By: Wade Roberts
Open-water swimming – YIKES! This statement reflects a common attitude held by many as they venture to compete in an open-water event. The fears of open water swimming range from cold water comfort issues to made-up creatures lurking beneath the dark surface of the water. The most finite of these fears can prevent someone from experiencing the exuberance of completing an open-water event.
Several things can help ease the psychological burden associated with venturing into open waters. If you are considering an open-water swim, you should first note the importance of learning “how” to swim. While you may be tempted to equate your swimming ability with your history in the Boy Scouts or your occasional trip to the lake as a child, competitive swimming is quite different. Struggling swimmers expend 15-20 times the amount of energy as someone who has an efficient stroke. While you may not consider yourself one of these struggling swimmers – more than 70% of tri-athletes fall into this camp. Take a few lessons from a coach who specializes in the technique of swimming – you won’t regret it.
After learning things like: horizontal body position, the timing of arms, and the basic stroke shapes – you will be much more comfortable in the water. As you prepare to compete in open water visit the body of water that you will compete in. This will increase your familiarity with the local conditions and give you experience getting used to the water temperature at the location you will be competing. While there are many topics that coaches and athletes consider debatable, one thing is universally agreed upon: learn how to swim the right way. One last note – your best measure of success regarding stroke mechanic improvement is stroke count. If it currently takes you 30 strokes to swim 25 yards at your local YMCA, after taking some technique lessons, you may find that this falls to 20. Think of the implications in a long swim if you cut your strokes by such a magnitude. Ultimately, if you want to succeed in open-water swimming you need to develop a strong base in technique. I strongly suggest Ernest Maglischo’s “Swimming Fastest” as the best text resource. Second best text resource would be Terry Laughlin’s “Total Immersion”. Better than both of these – come take a couple lessons.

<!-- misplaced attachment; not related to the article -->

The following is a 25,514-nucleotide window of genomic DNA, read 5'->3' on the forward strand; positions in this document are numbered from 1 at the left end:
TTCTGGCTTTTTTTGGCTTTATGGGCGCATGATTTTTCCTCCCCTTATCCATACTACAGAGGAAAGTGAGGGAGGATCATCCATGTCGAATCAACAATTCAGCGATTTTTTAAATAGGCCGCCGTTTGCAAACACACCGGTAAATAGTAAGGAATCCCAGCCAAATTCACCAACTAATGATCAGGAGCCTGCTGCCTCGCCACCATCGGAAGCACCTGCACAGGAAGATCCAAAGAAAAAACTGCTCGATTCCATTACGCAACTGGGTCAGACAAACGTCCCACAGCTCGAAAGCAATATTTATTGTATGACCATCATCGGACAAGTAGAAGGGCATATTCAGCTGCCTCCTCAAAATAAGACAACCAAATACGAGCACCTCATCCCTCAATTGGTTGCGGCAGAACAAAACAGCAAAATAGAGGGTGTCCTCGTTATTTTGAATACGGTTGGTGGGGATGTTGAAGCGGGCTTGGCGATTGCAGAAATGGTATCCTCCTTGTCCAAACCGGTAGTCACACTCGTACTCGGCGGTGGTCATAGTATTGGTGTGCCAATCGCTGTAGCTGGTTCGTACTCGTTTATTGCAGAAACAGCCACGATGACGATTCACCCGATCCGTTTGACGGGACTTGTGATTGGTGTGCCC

For those of you in the Bountiful, Utah area – we teach lessons out of the South Davis Recreation Center. With more than a decade of experience coaching you won’t be disappointed. If interested give me a call. (801) 721.2121 or email me at [email protected].
-Wade C. Roberts, Ph.D.-
For lots of article, help and information on Utah open water swimming try http://www.utahopenwater.com/